By the end of June, the Supreme Court is expected to issue 27 more decisions in argued cases, on topics ranging from the constitutionality of a World War I memorial in the form of a cross on public land to partisan gerrymandering and the decision to add a question about citizenship to the census.
We have no way of knowing precisely when each decision will be released, nor is there any way to know who is writing an opinion until it is announced in the courtroom. However, as the end of the term draws closer, sometimes it is possible to find some clues. The justices try very hard to divide up the opinion-writing workload evenly, not only over the course of the entire term but also from sitting (the two-week period each month in which the justices hear oral argument) to sitting. This means, for example, that if all but one case from a sitting has been decided, and all but one justice has already written an opinion for the court for that sitting, the remaining justice is probably writing the remaining opinion.
We can see this in the court’s October sitting, during which the justices heard 10 cases. One case, Knick v. Township of Scott, was originally argued on October 3, when the court had only eight justices, but it was later scheduled for reargument in January. The only other remaining case is Gundy v. United States, in which the justices are considering whether the Sex Offender Registration and Notification Act violates the nondelegation doctrine – which bars Congress from giving its legislative power to another branch of government unless it provides an “intelligible principle” to guide the government officials who will be implementing the law – because it gives the U.S. attorney general authority to decide whether the law’s registration requirement applies to sex offenders convicted before the law went into effect. Justice Sonia Sotomayor is the only justice who has not yet written for the October sitting, so she is likely writing in Gundy (which, like Knick, was argued before Justice Brett Kavanaugh joined the court). It’s not clear why the decision is taking so long, but it’s possible that the opinion is being carefully written to avoid a deadlock.
There is only one case remaining from the court’s November sitting: Virginia Uranium v. Warren, in which the justices are considering whether a federal law giving the Nuclear Regulatory Commission exclusive power to regulate activities relating to the processing of uranium ore trumps a Virginia law that bans uranium mining. However, there were 12 cases argued in the November sitting: Chief Justice John Roberts has already written two opinions and is therefore not likely to be the author in Virginia Uranium, but it’s impossible to predict at this point who will be.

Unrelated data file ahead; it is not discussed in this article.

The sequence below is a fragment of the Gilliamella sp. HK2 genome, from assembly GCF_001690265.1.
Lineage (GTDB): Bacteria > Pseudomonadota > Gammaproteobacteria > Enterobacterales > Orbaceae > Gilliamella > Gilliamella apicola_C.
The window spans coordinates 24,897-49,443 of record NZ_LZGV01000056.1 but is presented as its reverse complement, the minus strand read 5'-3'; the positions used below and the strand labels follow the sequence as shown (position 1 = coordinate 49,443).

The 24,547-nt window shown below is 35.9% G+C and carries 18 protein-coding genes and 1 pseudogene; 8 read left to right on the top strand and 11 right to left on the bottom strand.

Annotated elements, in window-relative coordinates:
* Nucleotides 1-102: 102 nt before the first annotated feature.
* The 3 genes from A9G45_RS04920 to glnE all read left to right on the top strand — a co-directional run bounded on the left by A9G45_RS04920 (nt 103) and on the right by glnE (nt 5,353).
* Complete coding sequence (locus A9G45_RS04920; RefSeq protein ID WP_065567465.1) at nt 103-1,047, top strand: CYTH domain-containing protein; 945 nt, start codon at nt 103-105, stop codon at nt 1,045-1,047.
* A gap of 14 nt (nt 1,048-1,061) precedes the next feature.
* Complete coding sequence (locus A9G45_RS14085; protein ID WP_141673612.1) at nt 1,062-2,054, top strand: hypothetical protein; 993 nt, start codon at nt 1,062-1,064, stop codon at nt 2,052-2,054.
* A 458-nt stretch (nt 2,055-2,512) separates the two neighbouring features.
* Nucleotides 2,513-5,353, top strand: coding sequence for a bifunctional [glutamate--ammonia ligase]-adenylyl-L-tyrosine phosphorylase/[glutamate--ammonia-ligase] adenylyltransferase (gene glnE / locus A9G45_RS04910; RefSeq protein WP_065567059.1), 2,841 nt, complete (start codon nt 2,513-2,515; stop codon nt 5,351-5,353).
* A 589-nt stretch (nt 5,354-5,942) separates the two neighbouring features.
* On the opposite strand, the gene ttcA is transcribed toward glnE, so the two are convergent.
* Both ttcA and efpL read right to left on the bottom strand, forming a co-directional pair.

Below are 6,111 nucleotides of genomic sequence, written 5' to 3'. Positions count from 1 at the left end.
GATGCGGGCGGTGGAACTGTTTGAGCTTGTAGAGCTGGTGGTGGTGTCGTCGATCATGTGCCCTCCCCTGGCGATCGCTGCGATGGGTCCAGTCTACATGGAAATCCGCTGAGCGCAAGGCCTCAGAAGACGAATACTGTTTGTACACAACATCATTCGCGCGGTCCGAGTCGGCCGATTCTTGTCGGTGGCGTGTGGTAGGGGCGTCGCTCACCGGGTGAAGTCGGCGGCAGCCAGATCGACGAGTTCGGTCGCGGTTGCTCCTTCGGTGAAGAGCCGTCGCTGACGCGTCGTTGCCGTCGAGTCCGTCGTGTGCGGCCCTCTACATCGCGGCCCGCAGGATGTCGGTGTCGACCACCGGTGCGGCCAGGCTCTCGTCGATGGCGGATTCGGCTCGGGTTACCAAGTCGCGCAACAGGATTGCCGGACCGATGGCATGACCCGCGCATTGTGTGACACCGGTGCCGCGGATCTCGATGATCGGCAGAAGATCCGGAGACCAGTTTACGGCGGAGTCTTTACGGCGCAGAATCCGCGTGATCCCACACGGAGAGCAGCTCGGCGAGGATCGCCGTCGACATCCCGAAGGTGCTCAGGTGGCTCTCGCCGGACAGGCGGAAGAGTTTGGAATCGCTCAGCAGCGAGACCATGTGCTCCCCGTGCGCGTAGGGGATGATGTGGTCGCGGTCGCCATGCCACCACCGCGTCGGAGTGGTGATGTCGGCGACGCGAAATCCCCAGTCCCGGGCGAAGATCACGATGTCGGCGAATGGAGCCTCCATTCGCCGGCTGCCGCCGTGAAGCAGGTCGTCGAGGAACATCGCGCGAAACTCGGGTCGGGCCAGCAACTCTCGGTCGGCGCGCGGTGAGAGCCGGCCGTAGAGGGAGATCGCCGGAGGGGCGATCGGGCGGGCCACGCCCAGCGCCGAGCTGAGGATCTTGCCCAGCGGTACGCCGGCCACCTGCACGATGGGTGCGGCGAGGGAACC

There are two cases outstanding from the court’s December sitting: Carpenter v. Murphy, in which the justices are considering whether the reservation in eastern Oklahoma once given to an Indian tribe remains a reservation for purposes of the federal Major Crimes Act, thereby barring the state from prosecuting a Native American for a murder committed on that land; and Gamble v. United States, in which the justices are considering whether to overrule the “separate sovereigns” exception to the Constitution’s double jeopardy clause, which allows (for example) both the federal government and a state to try the same defendant for the same offense. Only Justice Samuel Alito has not yet written any opinions from December, so he will almost certainly be writing at least one of these decisions.
Two cases from January are also undecided: Knick, the case first argued in October, in which the justices are considering when property owners who claim that a local government has unconstitutionally “taken” their property can bring a lawsuit in federal court; and Tennessee Wine and Spirits Retailers Association v. Thomas, in which the justices are considering whether the Constitution allows a state to impose a two-year residency requirement for anyone who wants a retail license to sell alcohol there. Neither Roberts nor Alito has written an opinion for January yet, so they are good bets to write the decisions in these – although there is no way right now to predict who might be writing which one.
In each of the remaining sittings, there are more cases that remain outstanding than have been decided, making any guesses about who might be writing impossible. Looking at how many majority opinions each justice has produced so far, Justice Clarence Thomas leads the pack with seven: He is only missing an opinion from April, although he could still have an additional opinion from another month. Alito, on the other hand, has only two opinions so far, from October and November.
We’ll update this as more opinions are issued, giving us a fuller picture of who might be writing the decisions in different cases. And, of course, by the end of June we shouldn’t need to speculate at all, because all the opinions will have been released.
Thanks to Andrew Hamm for compiling the data on which this post is based.